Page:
Going back to the example of paper. If you don’t know the embedded emissions of your paper, you will need to apply more generic emission factors that translate from your activity data to associated carbon emissions. When it comes to activity data, you can use the weight of the paper, or you can just use its cost. Using the weight of the paper may give you more accurate results in terms of carbon emissions, but it is a bit harder to calculate the weight of the paper, as opposed to just using the expenditure.

What I’ve illustrated here with paper is the same for other products and services you buy. Several software solutions and publicly available data sources exist that translate from activity data or expenditure to associated emissions. Some of these translations may apply global data or data from another region or country that has done this analysis. If you are looking to become carbon neutral in Australia, you can use emission factors provided by Climate Active.

When you start out with accounting for embedded emissions, your data collection processes and your methods may not be very sophisticated. However, it’s important that you start somewhere. You can then work on making your carbon footprint calculation processes more rigorous each time you update your scope 3 carbon footprint. Initially, you may start accounting for embedded emissions relying on relatively low-accuracy data such as expenditure. However, over time, you can improve data quality, perhaps focusing on your biggest sources of emissions and your tier 1 suppliers.

Why do I have to account for professional services that I buy?

When you buy the services of a company, your supplier is most likely running an office and might travel to your place of business, all of which causes greenhouse emissions. By accounting for these emission sources, you are taking responsibility for these emissions. You can work on a plan to reduce these emissions, such as by reducing travel and switching to virtual meetings or by engaging your suppliers to encourage them to procure renewable energy, use energy-efficient vehicles or become carbon neutral certified, potentially under a program such as Climate Active.

If your professional service providers are certified carbon neutral, then their input into your organisation is carbon neutral, meaning that your carbon footprint reduces.

Given that most of the professional services firms we engage are local, does this improve the associated carbon footprint?

You would only be able to demonstrate emissions reduction if you work with your professional service providers to obtain their individual carbon footprint. Assuming that this is probably not the case and that you are most likely translating from expenditure to emissions, you won’t be able to reflect the fact that they are local in your emissions inventory at this time.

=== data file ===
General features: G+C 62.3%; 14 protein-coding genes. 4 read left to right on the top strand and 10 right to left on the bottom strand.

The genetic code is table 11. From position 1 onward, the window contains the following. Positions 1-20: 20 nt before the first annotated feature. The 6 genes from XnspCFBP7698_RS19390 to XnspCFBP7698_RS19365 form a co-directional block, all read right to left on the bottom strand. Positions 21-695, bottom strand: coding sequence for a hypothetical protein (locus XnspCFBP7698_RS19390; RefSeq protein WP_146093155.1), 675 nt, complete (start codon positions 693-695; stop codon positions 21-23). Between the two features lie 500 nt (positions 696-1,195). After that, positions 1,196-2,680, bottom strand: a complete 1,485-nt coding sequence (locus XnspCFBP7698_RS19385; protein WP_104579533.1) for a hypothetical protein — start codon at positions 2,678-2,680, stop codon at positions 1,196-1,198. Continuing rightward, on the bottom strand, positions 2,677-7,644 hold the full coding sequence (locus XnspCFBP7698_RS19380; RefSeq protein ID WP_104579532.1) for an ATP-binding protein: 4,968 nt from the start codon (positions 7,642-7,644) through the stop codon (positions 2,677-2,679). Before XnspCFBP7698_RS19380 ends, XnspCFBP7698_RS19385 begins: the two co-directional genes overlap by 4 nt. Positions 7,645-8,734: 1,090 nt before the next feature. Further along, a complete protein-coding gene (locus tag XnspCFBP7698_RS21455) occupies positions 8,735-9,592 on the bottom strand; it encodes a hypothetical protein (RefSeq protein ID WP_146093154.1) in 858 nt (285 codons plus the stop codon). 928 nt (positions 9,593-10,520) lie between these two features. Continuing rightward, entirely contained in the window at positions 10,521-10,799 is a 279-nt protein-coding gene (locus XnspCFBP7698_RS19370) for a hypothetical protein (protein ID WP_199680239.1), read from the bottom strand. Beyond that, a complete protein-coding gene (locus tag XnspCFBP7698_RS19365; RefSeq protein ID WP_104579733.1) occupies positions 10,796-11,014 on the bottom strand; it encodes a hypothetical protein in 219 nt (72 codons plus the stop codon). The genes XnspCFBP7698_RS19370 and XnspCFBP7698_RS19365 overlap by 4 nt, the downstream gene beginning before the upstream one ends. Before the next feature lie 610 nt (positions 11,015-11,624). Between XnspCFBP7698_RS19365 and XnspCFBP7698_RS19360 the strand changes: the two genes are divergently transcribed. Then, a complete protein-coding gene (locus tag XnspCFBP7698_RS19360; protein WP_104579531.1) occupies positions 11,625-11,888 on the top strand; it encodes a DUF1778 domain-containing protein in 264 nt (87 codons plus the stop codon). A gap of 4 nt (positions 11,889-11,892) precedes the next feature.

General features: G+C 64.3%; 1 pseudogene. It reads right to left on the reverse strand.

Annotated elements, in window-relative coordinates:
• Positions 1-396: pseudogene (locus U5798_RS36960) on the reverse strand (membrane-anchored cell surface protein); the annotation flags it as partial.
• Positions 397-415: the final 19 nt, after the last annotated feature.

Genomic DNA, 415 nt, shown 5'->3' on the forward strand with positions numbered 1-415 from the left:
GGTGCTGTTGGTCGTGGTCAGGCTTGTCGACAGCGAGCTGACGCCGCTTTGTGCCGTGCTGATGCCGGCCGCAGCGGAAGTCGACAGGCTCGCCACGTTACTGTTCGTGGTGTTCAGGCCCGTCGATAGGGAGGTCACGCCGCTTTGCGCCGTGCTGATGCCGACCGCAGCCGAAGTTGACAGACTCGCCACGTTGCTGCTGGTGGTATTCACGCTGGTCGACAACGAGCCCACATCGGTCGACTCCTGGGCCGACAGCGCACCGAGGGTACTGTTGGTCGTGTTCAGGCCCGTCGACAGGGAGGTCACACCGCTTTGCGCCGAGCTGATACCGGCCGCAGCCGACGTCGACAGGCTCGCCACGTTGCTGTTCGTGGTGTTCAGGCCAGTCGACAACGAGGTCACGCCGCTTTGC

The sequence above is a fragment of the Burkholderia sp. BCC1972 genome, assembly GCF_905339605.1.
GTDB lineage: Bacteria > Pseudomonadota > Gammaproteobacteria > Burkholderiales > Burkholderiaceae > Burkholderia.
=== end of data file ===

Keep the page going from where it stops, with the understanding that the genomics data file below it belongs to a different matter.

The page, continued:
Why do I have to account for the food that I buy?

Food accounts for around a quarter of all supply chain emissions globally. Most emissions from food come from deforestation and agriculture. Freight and food manufacturing cause fewer emissions by comparison.

So, given that food production causes so many emissions, it’s considered good practice to include this in your greenhouse gas inventory.

What products and services have the most embodied emissions?

Eight supply chains account for more than half of all global greenhouse gas emissions. Food is one of the most carbon-intensive products. Construction has the next-biggest carbon footprint, at 10% of global emissions, followed by fashion, fast-moving consumer goods (FMCG), electronics, automotive production, professional services, and freight.

Raw material inputs from land use and heavy industries (including agriculture in the food supply chain, cement in construction, plastics in FMCG, and metals in automotive production) drive the majority of emissions.

Figure 1: Emission split in scopes 1, 2 and 3 upstream for selected industries. Source: Net-Zero Challenge: The supply chain opportunity

What construction materials contain the most embedded emissions? Which should I focus on in my data collection?

Our clients often enquire about the carbon impact of their capital works projects. Emissions are determined both by the energy requirements of the operations of a new asset (operational emissions) and the embedded emissions of construction inputs, such as steel or cement.

Due to the carbon-intensive material manufacturing processes and the use of fossil fuels before your construction materials even arrive at your building site, embodied emissions can make up a large part of the carbon footprint of an asset. And once a facility is built, nothing more can be done about embedded emissions.

Given that building new assets requires many different materials, our clients ask what input materials they should put the greatest emphasis on in terms of data collection and reduction efforts.

The most significant embodied emissions come from aluminium, cement, plastic, steel, paint and glass, so you should focus your data collection efforts on these input materials in the first instance, balanced with assessing quantities of these materials in your project. So if you are only using a little bit of aluminium, for example, it may not be relevant to focus on this material over others such as steel and concrete.

Where can you get help?

100% Renewables are experts in helping organisations develop their carbon footprint and emissions reduction strategies. If you need help with your Climate Action Strategy, please contact  Barbara or Patrick.

Feel free to use an excerpt of this blog on your own site, newsletter, blog, etc. Just send us a copy or link and include the following text at the end of the excerpt: “This content is reprinted from 100% Renewables Pty Ltd’s blog.